When I was in America recently, I was lucky enough to stay at the View hotel in Monument Valley, which is operated by Navajo Native Americans and overlooks the amazing Monument Valley itself. In fact I can't resist sharing a few pictures....
The View Hotel, built into the side of the rock
Me pretending to be John Wayne... or Johnny Depp if you've seen the stills from the new Lone Ranger film, he's standing in this exact spot!
Sunrise over Monument Valley - my boyfriend took this photo.
In the hotel restaurant I ate some Navajo Fry Bread. It's a flat bread deep fried, usually in shortening (lard), and eaten either sweet (with honey and icing sugar) or savoury (eg with a sandwich filling, or heaped with chilli). According to Wikipedia, frybread was created using ingredients given by the US government when the Navajo Native Americans were relocated to New Mexico from Arizona in 1864 (the Long Walk).
The fry bread I ate was made using blue corn which gave it an unusual bluish-grey colour, though it is also made with red corn which gives a more conventional golden colour when cooked. I ate it as a sandwich with a turkey filling at lunchtime, then when we returned to the same restaurant for dinner, my boyfriend ordered it as a starter and ate it plain. It was also on the dessert menu with honey so catering for all tastes!
The next day as we were leaving Monument Valley and passing through Arizona, we stopped off for lunch at a trading post, and in the shop I found a packet of fry bread mix. As my boyfriend likes it so much I thought it would be fun to bring one home and have a go at making it!
This is a very simple to use packet mix (and therefore one that might horrify purists who like to make everything themselves... but where else was I going to get the red corn flour?). All it contained was flour, yeast, and I think it also said shortening which confused me as I wasn't sure if that was referring to the shortening I cooked it in. I should have noted down what the packet actually said more carefully!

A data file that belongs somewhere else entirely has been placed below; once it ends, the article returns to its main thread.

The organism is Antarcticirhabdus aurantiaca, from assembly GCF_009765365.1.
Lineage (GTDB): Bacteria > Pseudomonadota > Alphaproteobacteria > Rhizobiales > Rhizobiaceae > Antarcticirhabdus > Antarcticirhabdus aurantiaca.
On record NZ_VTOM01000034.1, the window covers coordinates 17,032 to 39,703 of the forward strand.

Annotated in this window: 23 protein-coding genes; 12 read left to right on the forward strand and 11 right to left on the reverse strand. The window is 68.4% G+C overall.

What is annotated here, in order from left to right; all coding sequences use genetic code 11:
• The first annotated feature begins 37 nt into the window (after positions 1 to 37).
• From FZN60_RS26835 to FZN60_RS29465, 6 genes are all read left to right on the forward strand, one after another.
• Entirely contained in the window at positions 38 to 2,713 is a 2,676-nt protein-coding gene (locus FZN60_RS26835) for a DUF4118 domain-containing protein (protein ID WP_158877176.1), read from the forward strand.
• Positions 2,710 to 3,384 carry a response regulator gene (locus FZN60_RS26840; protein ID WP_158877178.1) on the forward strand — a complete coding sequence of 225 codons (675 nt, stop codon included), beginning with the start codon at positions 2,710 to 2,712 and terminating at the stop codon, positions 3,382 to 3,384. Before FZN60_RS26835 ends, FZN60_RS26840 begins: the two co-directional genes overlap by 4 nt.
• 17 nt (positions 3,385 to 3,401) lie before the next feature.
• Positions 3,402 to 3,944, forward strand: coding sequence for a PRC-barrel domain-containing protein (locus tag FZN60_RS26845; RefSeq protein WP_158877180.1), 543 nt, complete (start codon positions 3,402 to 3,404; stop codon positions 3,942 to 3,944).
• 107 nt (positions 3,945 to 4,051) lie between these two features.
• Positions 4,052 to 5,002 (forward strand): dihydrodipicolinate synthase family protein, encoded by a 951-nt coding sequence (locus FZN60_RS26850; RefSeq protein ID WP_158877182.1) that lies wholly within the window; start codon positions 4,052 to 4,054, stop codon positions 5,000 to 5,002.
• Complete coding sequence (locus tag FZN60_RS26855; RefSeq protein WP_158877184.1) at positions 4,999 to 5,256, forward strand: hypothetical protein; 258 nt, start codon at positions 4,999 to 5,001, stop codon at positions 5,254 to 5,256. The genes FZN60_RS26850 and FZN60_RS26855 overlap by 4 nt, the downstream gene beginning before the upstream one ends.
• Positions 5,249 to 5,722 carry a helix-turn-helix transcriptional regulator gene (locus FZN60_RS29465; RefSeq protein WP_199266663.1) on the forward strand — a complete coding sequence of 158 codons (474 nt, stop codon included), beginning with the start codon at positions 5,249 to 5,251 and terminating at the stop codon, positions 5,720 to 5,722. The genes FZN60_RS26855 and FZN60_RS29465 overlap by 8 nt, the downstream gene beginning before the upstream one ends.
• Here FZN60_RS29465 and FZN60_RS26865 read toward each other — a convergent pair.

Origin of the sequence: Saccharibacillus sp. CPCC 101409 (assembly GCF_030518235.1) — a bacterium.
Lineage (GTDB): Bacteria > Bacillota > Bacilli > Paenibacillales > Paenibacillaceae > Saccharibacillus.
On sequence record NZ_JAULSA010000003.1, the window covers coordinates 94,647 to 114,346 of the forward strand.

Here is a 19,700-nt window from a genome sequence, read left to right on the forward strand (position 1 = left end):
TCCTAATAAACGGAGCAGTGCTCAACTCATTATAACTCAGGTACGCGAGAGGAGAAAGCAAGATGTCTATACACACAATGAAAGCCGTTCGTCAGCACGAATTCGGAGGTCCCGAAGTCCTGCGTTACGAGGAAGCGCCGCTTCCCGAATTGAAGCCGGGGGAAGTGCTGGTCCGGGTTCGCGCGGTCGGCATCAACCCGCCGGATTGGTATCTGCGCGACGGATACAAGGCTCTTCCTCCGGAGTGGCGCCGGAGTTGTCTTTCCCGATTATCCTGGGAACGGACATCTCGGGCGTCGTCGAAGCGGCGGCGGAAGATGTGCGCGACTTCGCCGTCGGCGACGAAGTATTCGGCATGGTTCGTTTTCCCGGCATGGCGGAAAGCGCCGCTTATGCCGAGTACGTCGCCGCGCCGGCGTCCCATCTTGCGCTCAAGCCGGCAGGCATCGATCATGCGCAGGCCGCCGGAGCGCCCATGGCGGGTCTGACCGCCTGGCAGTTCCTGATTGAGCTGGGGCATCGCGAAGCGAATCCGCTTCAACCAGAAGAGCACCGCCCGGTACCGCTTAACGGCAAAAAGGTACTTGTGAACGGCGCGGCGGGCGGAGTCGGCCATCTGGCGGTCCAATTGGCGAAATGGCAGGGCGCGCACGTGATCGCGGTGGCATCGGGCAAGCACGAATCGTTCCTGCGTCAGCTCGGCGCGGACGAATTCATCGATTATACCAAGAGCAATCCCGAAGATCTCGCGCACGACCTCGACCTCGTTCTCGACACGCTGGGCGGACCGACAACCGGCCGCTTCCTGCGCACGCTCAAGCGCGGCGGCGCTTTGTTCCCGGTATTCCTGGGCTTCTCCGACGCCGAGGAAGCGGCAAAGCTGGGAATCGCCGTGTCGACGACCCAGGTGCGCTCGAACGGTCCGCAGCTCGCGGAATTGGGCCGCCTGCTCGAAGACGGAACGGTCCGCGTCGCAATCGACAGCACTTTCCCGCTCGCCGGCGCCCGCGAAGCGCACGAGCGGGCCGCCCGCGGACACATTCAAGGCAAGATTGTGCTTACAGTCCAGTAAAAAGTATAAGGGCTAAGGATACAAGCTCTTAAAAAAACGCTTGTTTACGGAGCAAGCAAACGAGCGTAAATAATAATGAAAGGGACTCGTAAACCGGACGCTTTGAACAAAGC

Simply mix the packet contents with water...
... and mix to form a ball of dough. Leave it to rest for 30-40 minutes.
Knead well then roll out. Separate into small pieces - I wasn't sure how big to make them as I found the dough quite sticky and therefore difficult to roll out as thin as it might have been. So I have some misshapen portions of different sizes here, though I figured that wouldn't matter too much.
Heat a couple of inches of oil in a pan. The instructions said to use shortening but I've never used that for deep-frying and thought oil would work much better. Gently slide each piece into the pan.
They only take a couple of minutes to cook on each side, then they are ready! Drain on paper towels once they are cooked.
They turn a lovely golden brown colour when cooked. The bread sort of puffs up and looks a little like a naan bread, but has a very different taste.
We ate the fry bread for breakfast with crispy bacon and I added a little honey to mine as well, which was lovely.
I am sending my Navajo Fry Bread to Ros aka The More Than Occasional Baker who is my co-host for Alphabakes, as the letter she has chosen this month is N. Hopefully she won't mind that I used a packet mix and didn't make this from scratch but I do think this should be one of the more unusual entries we get this month!
I am updating this post to send it to Cooking Around the World, as their theme this month (for which they accept old posts) is American food.